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Batman: Arkham Knight #11 Review: Tweedledee and Tweedledum

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After an exciting vacation in Germany, Batman is once again in Gotham City. But while Bruce and Lucius have been preparing for the arrival of a new and improved Batmobile, Penguin and his goons haven't been idle.

Remember that finger Lucius lost and that Harley Quinn hoped would grant her access into a Wayne Enterprises tablet? Turns out it doesn't help much. It does, however, give Penguin a brief window in order to obtain some valuable information: the schedule for the incoming shipment of Batmobile parts.

And who better to steal the parts than the villainous dynamic duo known as Tweedledee and Tweedledum? Okay, just about everybody is better. However, it's part of what makes the Batman: Arkham game series great. All of Batman's long and strange history is on display, and the games often include a number of lesser, more obscure Batman characters for fans to be reintroduced to.

In that regard it's nice to see these two C-grade villains take center stage. Speaking of C-Grade, Batman and Gordon this issue also team up to bring down a deranged "Kid Shark," the son of deceased Suicide Squad member King Shark. Once again, it's nice to see Peter Tomasi tie together the various Arkham properties into a cohesive whole. King Shark died in the DC Animated film Batman: Assault on Arkham, a film that in all likelihood few people reading this comic have actually seen. But for super fans of the Arkham universe, it's nice to see Tomasi respect already existing material and tie it into his own story.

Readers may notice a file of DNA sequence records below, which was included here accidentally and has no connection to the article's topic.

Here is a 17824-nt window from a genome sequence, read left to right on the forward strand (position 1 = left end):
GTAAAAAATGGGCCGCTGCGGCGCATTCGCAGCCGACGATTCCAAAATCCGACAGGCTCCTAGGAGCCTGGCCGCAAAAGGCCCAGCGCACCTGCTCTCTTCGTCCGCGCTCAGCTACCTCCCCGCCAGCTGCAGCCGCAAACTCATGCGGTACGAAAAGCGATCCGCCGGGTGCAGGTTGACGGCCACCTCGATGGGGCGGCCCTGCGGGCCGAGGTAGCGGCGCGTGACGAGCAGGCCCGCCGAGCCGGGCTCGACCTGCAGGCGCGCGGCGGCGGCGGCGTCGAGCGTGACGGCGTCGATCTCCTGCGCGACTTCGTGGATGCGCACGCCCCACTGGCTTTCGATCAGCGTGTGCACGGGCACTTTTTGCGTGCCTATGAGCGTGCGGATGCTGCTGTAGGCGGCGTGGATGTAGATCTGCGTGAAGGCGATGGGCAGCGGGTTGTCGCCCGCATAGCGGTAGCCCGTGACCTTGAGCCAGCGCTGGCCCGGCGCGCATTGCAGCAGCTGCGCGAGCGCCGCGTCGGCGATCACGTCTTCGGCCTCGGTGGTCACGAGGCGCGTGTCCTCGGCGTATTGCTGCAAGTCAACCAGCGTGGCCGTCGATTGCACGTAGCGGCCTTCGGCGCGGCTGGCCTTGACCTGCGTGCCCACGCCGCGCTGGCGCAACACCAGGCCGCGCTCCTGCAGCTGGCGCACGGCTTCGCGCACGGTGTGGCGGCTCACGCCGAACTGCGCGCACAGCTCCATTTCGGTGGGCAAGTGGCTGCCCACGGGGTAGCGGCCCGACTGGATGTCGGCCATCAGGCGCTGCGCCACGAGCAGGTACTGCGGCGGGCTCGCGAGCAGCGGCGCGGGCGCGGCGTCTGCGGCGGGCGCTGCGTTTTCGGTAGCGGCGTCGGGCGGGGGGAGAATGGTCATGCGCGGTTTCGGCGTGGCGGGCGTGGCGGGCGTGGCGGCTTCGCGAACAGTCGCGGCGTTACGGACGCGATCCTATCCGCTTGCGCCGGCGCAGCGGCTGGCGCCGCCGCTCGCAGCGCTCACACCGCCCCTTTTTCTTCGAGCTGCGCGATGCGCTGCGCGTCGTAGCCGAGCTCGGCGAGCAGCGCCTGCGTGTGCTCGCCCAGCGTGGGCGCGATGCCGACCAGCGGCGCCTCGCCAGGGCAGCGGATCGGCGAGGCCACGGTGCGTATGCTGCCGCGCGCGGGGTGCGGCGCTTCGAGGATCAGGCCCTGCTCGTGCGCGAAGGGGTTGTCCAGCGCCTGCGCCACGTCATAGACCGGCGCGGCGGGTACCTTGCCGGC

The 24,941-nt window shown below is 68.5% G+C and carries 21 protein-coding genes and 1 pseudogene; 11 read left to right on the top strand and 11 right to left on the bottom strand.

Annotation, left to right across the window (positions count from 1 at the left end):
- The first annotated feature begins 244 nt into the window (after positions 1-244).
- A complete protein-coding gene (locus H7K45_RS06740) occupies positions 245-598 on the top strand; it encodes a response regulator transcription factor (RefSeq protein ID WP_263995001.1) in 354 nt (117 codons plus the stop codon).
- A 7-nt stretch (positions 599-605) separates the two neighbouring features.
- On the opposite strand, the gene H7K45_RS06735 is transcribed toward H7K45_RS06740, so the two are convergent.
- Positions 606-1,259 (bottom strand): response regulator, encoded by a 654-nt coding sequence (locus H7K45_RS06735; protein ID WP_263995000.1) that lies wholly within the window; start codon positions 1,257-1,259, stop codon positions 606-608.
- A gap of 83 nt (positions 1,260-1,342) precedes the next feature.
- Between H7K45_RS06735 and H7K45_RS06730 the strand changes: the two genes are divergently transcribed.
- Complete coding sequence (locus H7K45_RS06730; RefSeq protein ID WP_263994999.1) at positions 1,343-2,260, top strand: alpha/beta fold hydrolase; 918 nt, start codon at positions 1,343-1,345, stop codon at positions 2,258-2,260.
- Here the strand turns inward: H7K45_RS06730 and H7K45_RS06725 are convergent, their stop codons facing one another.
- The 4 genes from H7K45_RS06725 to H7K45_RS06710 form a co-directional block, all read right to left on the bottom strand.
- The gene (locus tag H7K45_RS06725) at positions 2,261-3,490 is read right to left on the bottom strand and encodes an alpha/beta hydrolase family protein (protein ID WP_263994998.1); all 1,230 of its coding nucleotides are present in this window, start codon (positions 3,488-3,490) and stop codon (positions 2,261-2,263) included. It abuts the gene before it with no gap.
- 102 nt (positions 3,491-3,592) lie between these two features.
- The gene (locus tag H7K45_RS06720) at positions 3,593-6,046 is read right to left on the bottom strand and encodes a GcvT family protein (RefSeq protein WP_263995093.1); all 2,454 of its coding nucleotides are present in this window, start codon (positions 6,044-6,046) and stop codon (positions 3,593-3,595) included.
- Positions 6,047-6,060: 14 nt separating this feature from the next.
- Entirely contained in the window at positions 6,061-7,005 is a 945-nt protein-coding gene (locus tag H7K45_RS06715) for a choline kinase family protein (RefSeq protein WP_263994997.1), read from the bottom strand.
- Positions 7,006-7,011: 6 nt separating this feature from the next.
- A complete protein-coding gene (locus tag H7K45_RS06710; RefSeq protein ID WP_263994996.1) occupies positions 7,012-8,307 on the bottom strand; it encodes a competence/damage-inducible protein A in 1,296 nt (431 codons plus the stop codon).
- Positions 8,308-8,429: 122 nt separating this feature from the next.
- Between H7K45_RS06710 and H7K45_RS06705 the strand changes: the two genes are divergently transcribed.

The encounter gives Batman and Commissioner Gordon an opportunity to catch up. We learn just how essential Gordon is to keeping the Gotham Police Department up and running, as he comments on how half the force wouldn't know how to button their uniforms if he wasn't around to help. Tomasi brings some much-needed humor to Gordon as well. Despite being the grizzled veteran cop, Tomasi's Gordon isn't afraid of cracking a few jokes here and there.

Batman: Arkham Knight continues to be a solid choice week after week for Batman fans. Though the Arkham Knight himself is noticeably absent, the way Tomasi incorporates previously existing Arkham stories into his book makes it a great place for both newcomers and longtime fans to enjoy.

Story

★★★★☆

Art

★★★☆☆

Overall

★★★★☆


More Comic Book Reviews:

Mortal Kombat #17
Batman: Arkham Knight #10
Batman #40
Convergence #4

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